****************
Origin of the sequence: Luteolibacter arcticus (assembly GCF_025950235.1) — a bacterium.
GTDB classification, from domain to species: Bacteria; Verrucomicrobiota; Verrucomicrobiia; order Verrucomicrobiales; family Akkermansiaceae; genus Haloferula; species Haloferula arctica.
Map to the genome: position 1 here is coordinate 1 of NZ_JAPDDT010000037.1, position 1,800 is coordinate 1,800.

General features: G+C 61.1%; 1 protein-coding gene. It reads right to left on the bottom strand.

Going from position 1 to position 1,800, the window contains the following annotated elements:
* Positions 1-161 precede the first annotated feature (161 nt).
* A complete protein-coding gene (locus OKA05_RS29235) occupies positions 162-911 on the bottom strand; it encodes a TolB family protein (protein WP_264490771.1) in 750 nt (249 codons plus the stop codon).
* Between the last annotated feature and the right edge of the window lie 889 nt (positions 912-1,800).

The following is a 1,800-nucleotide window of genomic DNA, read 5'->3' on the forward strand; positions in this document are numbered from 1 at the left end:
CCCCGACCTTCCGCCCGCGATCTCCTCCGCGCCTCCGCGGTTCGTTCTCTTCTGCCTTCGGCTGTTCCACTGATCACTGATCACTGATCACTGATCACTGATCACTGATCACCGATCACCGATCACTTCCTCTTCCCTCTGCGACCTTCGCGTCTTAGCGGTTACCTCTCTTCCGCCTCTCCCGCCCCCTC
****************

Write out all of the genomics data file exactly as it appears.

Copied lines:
Origin of the sequence: Luteolibacter arcticus (assembly GCF_025950235.1) — a bacterium.
GTDB classification, from domain to species: Bacteria; Verrucomicrobiota; Verrucomicrobiia; order Verrucomicrobiales; family Akkermansiaceae; genus Haloferula; species Haloferula arctica.
Map to the genome: position 1 here is coordinate 1 of NZ_JAPDDT010000037.1, position 1,800 is coordinate 1,800.

General features: G+C 61.1%; 1 protein-coding gene. It reads right to left on the bottom strand.

Going from position 1 to position 1,800, the window contains the following annotated elements:
* Positions 1-161 precede the first annotated feature (161 nt).
* A complete protein-coding gene (locus OKA05_RS29235) occupies positions 162-911 on the bottom strand; it encodes a TolB family protein (protein WP_264490771.1) in 750 nt (249 codons plus the stop codon).
* Between the last annotated feature and the right edge of the window lie 889 nt (positions 912-1,800).

The following is a 1,800-nucleotide window of genomic DNA, read 5'->3' on the forward strand; positions in this document are numbered from 1 at the left end:
CCCCGACCTTCCGCCCGCGATCTCCTCCGCGCCTCCGCGGTTCGTTCTCTTCTGCCTTCGGCTGTTCCACTGATCACTGATCACTGATCACTGATCACTGATCACTGATCACCGATCACCGATCACTTCCTCTTCCCTCTGCGACCTTCGCGTCTTAGCGGTTACCTCTCTTCCGCCTCTCCCGCCCCCTC